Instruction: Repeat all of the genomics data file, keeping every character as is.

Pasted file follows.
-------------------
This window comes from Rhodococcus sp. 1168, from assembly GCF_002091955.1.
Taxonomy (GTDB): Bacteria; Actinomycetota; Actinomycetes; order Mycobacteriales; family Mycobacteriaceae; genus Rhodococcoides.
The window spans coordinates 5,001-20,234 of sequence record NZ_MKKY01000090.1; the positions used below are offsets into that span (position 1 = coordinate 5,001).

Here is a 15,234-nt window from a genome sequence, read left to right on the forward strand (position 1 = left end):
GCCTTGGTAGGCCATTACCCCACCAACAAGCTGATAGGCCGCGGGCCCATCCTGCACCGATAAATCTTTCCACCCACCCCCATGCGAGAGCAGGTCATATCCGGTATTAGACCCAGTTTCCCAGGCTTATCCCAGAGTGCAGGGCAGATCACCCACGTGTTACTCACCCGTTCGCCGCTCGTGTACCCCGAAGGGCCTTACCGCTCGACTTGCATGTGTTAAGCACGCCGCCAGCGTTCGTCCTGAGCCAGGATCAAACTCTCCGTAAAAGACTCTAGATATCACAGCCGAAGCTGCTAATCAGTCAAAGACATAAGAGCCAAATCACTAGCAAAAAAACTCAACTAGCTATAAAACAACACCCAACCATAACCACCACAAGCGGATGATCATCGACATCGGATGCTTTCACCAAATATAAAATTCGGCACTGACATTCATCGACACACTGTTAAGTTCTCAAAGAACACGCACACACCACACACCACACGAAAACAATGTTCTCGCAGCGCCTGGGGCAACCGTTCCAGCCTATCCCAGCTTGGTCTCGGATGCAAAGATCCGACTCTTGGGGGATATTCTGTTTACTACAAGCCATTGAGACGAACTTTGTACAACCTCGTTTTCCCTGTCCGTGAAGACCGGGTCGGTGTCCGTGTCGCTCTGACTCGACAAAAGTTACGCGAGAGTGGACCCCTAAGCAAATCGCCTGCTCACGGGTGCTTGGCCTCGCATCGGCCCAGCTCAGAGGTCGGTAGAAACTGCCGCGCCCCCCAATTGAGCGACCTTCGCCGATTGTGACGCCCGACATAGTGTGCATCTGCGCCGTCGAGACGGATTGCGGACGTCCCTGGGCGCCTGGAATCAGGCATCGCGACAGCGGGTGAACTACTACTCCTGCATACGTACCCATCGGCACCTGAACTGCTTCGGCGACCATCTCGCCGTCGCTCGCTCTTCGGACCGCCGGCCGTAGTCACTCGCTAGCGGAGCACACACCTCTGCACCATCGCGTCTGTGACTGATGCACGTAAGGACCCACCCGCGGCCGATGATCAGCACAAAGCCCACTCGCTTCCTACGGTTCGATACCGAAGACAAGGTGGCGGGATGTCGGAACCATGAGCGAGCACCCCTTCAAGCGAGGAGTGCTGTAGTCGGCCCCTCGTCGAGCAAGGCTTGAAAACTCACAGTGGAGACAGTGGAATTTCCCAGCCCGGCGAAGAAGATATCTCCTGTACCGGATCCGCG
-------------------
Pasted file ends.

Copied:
This window comes from Rhodococcus sp. 1168, from assembly GCF_002091955.1.
Taxonomy (GTDB): Bacteria; Actinomycetota; Actinomycetes; order Mycobacteriales; family Mycobacteriaceae; genus Rhodococcoides.
The window spans coordinates 5,001-20,234 of sequence record NZ_MKKY01000090.1; the positions used below are offsets into that span (position 1 = coordinate 5,001).

Here is a 15,234-nt window from a genome sequence, read left to right on the forward strand (position 1 = left end):
GCCTTGGTAGGCCATTACCCCACCAACAAGCTGATAGGCCGCGGGCCCATCCTGCACCGATAAATCTTTCCACCCACCCCCATGCGAGAGCAGGTCATATCCGGTATTAGACCCAGTTTCCCAGGCTTATCCCAGAGTGCAGGGCAGATCACCCACGTGTTACTCACCCGTTCGCCGCTCGTGTACCCCGAAGGGCCTTACCGCTCGACTTGCATGTGTTAAGCACGCCGCCAGCGTTCGTCCTGAGCCAGGATCAAACTCTCCGTAAAAGACTCTAGATATCACAGCCGAAGCTGCTAATCAGTCAAAGACATAAGAGCCAAATCACTAGCAAAAAAACTCAACTAGCTATAAAACAACACCCAACCATAACCACCACAAGCGGATGATCATCGACATCGGATGCTTTCACCAAATATAAAATTCGGCACTGACATTCATCGACACACTGTTAAGTTCTCAAAGAACACGCACACACCACACACCACACGAAAACAATGTTCTCGCAGCGCCTGGGGCAACCGTTCCAGCCTATCCCAGCTTGGTCTCGGATGCAAAGATCCGACTCTTGGGGGATATTCTGTTTACTACAAGCCATTGAGACGAACTTTGTACAACCTCGTTTTCCCTGTCCGTGAAGACCGGGTCGGTGTCCGTGTCGCTCTGACTCGACAAAAGTTACGCGAGAGTGGACCCCTAAGCAAATCGCCTGCTCACGGGTGCTTGGCCTCGCATCGGCCCAGCTCAGAGGTCGGTAGAAACTGCCGCGCCCCCCAATTGAGCGACCTTCGCCGATTGTGACGCCCGACATAGTGTGCATCTGCGCCGTCGAGACGGATTGCGGACGTCCCTGGGCGCCTGGAATCAGGCATCGCGACAGCGGGTGAACTACTACTCCTGCATACGTACCCATCGGCACCTGAACTGCTTCGGCGACCATCTCGCCGTCGCTCGCTCTTCGGACCGCCGGCCGTAGTCACTCGCTAGCGGAGCACACACCTCTGCACCATCGCGTCTGTGACTGATGCACGTAAGGACCCACCCGCGGCCGATGATCAGCACAAAGCCCACTCGCTTCCTACGGTTCGATACCGAAGACAAGGTGGCGGGATGTCGGAACCATGAGCGAGCACCCCTTCAAGCGAGGAGTGCTGTAGTCGGCCCCTCGTCGAGCAAGGCTTGAAAACTCACAGTGGAGACAGTGGAATTTCCCAGCCCGGCGAAGAAGATATCTCCTGTACCGGATCCGCG